Buying a house that has been returned to the lender through foreclosure means dealing with bureaucracy rather than with a motivated seller. Large lenders are notorious for taking their time to approve a contract, even if the offer is for the exact amount specified.

Then there’s the paperwork, which can seem endless. Most lenders require that prospective buyers have cash on hand, or a pre-authorized loan in place in order to even submit an offer. 

There’s Little Room For Negotiation

Although in certain circumstances there may be an opportunity for some discussion about the price, that is not the norm in a foreclosure. The minimum price is usually written in stone, even during an on-site property auction, and the only direction is up! The days of buying foreclosures for a song are long past, if indeed they ever really existed. 

As-Is Condition Means Just That

Some buyers specialize in foreclosures while other investors run the other direction. There are pros and cons, of course, to every transaction. Sage advice is to always pay the fee for a property inspection on a foreclosed property, even if you have experience. A third-party evaluation is especially valuable if the home has been vacant for an extended period of time, if the utilities have been turned off, or if there are extensive visible defects.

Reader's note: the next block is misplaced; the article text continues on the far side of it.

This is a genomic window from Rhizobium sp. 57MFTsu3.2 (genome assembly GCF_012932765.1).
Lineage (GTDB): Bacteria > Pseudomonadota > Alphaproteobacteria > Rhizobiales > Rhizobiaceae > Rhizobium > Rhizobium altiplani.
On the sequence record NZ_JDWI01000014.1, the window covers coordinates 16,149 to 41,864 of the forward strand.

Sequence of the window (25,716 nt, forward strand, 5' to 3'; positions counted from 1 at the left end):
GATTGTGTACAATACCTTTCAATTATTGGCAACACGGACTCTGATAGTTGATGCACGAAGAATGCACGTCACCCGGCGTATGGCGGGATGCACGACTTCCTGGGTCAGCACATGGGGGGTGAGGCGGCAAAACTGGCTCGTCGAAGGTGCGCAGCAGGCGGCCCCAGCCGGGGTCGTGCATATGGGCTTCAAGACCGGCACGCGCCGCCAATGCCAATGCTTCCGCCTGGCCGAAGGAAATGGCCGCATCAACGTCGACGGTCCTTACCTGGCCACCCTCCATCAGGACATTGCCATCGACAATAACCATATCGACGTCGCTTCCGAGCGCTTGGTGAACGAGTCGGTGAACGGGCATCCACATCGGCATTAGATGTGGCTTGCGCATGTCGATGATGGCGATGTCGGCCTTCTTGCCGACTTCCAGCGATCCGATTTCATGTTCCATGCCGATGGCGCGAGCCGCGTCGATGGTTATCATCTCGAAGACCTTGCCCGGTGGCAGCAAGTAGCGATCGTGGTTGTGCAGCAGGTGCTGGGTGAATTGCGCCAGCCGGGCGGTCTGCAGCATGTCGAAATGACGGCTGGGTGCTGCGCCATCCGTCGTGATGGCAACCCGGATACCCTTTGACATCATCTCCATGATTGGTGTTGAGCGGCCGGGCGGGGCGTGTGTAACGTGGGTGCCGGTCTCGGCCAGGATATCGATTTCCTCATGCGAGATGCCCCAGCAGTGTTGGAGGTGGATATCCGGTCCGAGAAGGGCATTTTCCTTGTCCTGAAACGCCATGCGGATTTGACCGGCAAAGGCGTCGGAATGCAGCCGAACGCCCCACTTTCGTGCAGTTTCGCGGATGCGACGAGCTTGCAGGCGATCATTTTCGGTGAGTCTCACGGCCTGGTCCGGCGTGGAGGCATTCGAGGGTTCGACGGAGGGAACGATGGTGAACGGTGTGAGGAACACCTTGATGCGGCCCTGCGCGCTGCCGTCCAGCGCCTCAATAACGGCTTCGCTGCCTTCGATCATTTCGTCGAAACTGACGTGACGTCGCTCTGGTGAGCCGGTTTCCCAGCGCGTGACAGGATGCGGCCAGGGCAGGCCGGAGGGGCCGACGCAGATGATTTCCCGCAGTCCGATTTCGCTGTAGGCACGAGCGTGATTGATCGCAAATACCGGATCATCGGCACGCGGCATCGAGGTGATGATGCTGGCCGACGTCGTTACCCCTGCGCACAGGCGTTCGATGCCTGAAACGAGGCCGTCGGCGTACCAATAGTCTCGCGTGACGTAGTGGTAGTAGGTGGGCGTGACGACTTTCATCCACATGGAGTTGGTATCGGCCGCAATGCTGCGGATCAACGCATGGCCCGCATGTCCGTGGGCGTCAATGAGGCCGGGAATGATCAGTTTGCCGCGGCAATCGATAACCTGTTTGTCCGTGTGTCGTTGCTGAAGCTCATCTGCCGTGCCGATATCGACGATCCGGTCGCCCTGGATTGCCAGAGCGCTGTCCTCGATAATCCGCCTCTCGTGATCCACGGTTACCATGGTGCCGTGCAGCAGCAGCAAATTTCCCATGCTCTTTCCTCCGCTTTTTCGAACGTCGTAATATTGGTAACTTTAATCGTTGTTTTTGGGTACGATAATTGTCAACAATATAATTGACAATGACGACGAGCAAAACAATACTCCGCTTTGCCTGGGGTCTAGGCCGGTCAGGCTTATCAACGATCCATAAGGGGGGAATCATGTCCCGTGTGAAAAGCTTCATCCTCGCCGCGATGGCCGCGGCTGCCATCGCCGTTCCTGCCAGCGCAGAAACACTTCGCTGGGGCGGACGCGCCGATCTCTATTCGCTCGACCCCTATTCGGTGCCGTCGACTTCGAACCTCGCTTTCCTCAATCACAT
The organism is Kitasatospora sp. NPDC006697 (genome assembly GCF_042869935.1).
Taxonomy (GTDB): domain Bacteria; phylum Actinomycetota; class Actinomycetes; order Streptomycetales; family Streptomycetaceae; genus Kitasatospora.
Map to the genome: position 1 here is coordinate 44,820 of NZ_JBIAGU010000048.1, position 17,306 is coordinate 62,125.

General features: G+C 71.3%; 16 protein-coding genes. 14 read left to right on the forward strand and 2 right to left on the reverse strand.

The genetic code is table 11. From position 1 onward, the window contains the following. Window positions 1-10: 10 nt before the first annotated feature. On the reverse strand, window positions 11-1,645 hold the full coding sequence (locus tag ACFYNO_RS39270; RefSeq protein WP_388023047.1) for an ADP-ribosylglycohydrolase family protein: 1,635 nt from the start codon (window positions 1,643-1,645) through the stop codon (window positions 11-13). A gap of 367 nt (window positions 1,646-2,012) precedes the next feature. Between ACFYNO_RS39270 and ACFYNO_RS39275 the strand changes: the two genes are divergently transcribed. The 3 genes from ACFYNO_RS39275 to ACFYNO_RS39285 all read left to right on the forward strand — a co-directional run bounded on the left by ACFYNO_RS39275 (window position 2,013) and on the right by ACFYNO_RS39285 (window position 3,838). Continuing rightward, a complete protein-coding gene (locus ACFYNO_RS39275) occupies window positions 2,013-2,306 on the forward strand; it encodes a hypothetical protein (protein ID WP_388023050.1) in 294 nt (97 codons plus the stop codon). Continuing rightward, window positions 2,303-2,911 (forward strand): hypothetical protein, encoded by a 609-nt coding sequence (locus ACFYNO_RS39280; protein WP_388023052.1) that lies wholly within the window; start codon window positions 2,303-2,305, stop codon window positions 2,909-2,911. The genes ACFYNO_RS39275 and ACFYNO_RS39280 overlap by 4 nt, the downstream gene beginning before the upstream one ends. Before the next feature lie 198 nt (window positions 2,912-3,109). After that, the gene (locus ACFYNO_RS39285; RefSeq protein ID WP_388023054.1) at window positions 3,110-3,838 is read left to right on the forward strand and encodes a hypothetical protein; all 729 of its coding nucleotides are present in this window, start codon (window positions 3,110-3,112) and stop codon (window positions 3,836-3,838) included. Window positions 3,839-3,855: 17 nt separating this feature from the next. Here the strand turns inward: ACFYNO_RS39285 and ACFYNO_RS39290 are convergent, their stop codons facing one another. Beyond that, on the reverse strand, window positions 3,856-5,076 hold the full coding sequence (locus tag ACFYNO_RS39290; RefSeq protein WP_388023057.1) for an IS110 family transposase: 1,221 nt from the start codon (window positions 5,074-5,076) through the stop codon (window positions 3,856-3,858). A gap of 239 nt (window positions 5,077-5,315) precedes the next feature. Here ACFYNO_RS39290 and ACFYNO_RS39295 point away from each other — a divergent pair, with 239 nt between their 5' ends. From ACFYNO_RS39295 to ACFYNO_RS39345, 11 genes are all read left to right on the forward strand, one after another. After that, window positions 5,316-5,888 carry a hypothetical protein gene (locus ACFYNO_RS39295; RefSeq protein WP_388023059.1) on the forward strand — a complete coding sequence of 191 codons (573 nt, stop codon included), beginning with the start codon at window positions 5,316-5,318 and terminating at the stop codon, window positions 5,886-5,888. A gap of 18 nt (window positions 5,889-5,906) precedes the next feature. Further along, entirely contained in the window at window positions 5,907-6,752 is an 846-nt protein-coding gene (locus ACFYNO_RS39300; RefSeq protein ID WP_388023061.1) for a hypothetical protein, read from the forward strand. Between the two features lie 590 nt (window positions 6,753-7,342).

Foreclosures can be like icebergs: What you see may be nothing compared to what lies below the surface. Also, with the findings in writing, always confirm that your loan commitment and insurance quotes will be honored in spite of the existing condition.

The Need For An Experienced REALTOR

Navigating the landscape of property foreclosures is a specialty field, and caution is the name of the game. As a prospective buyer of a pre-foreclosure, a short-sale or a foreclosed home, an experienced REALTOR is your best resource. A real estate professional will help you deal with all timelines and requirements, and has the knowledge and expertise to recommend lenders, inspectors, insurance agents and contractors to help you make a decision.

Always Consider Future Value

Although the initial price might be right, there are additional variables at play in every real estate transaction. What can you expect in terms of appreciation over the short term? What is the long-term outlook for the neighborhood? Will needed repairs and improvements add to the home’s value, or simply bring its condition up to standard? Do you plan to live in the home, or is it strictly for resale?

Your trusted real estate professional is the best resource to help you thoroughly evaluate all the information about every foreclosure.